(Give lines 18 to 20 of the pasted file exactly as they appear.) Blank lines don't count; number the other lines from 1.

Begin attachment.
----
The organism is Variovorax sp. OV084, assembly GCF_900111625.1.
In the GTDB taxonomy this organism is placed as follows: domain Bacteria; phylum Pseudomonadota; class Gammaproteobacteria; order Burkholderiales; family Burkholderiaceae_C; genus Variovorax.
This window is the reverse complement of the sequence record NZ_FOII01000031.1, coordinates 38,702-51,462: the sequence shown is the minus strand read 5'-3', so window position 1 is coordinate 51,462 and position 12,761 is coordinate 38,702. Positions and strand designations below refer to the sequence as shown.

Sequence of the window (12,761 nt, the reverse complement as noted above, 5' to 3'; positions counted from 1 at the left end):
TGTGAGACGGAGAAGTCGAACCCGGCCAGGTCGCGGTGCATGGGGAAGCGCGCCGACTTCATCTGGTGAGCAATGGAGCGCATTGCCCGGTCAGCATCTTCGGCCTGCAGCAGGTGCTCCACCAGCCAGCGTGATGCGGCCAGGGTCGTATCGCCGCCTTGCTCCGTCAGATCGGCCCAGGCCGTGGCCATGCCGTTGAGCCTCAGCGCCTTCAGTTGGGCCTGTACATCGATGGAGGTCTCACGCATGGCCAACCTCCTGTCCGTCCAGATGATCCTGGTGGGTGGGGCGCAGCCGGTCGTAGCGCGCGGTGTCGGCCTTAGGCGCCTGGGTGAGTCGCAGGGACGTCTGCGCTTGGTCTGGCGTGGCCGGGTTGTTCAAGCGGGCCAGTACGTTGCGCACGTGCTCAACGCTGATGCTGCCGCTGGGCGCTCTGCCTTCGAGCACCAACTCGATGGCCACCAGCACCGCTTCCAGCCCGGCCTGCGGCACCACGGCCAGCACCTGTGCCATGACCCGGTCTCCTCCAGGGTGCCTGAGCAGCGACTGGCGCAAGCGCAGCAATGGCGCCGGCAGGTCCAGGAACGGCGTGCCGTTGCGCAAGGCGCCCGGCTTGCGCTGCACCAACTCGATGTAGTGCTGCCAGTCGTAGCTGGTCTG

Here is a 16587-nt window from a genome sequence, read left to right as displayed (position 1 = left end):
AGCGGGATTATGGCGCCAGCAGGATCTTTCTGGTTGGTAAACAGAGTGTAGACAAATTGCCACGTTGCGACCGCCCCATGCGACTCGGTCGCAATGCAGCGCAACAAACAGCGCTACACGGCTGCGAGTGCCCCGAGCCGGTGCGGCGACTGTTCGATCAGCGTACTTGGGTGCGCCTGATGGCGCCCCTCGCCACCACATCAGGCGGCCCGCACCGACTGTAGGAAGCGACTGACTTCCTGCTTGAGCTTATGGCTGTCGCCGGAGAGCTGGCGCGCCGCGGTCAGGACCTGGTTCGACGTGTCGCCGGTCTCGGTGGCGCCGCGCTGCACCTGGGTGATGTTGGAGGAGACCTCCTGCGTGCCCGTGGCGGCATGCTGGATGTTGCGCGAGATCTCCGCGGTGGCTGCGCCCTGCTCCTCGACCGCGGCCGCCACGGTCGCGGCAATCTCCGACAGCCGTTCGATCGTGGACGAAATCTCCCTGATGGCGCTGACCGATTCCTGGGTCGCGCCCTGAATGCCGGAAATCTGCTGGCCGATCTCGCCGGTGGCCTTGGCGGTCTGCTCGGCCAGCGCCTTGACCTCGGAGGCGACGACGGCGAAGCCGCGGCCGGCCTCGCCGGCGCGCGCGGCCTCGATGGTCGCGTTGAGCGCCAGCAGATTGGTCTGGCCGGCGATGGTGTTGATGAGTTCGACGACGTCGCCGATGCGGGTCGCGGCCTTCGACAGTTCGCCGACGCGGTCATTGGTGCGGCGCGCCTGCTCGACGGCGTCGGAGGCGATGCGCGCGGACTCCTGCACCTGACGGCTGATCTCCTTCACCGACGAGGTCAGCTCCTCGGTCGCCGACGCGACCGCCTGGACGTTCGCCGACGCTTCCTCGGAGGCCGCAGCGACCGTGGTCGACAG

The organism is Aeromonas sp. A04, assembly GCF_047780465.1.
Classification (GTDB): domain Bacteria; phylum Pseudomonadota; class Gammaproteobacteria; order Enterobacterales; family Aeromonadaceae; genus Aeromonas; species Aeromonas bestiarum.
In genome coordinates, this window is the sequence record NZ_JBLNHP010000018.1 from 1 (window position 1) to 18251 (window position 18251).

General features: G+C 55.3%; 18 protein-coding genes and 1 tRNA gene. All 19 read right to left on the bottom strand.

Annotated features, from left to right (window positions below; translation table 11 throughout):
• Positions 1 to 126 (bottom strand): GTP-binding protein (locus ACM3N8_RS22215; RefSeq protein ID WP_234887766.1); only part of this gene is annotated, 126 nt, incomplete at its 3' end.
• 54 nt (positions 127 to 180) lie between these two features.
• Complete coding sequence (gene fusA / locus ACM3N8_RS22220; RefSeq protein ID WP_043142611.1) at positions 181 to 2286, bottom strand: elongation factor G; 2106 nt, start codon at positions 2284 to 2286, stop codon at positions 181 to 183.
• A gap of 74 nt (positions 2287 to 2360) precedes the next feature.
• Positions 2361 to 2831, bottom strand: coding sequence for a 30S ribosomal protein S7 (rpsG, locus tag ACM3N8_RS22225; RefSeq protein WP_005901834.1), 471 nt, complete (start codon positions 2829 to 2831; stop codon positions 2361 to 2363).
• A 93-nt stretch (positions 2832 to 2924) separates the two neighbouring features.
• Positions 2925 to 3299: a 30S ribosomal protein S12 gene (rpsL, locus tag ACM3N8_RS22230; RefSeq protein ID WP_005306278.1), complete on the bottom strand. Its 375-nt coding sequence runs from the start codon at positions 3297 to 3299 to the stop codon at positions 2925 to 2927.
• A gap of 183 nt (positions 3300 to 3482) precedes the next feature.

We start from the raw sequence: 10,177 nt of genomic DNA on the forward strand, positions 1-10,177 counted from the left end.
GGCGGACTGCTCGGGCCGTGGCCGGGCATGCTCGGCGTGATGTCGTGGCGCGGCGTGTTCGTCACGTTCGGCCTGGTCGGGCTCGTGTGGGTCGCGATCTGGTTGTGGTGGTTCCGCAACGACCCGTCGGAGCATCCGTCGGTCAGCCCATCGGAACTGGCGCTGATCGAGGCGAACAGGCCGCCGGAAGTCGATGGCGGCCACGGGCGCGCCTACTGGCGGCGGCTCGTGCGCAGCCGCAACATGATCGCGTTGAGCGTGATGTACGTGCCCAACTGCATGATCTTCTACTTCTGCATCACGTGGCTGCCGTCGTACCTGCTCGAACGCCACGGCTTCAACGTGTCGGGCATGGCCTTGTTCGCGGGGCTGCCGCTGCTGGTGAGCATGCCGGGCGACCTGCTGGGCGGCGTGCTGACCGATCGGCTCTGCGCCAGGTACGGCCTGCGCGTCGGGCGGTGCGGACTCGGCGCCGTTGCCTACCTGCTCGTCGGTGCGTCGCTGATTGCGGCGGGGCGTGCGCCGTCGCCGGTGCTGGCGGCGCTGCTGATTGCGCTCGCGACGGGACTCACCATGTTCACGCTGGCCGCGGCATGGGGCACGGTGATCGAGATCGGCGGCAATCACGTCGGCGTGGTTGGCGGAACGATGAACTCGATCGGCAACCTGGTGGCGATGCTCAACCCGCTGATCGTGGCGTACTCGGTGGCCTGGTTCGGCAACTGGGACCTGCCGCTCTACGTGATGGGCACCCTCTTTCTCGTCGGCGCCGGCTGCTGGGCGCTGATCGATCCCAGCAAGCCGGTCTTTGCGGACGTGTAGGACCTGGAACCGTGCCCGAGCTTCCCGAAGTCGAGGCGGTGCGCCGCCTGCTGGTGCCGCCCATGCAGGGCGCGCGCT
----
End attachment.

• A 93-nt stretch (positions 2832 to 2924) separates the two neighbouring features.
• Positions 2925 to 3299: a 30S ribosomal protein S12 gene (rpsL, locus tag ACM3N8_RS22230; RefSeq protein ID WP_005306278.1), complete on the bottom strand. Its 375-nt coding sequence runs from the start codon at positions 3297 to 3299 to the stop codon at positions 2925 to 2927.
• A gap of 183 nt (positions 3300 to 3482) precedes the next feature.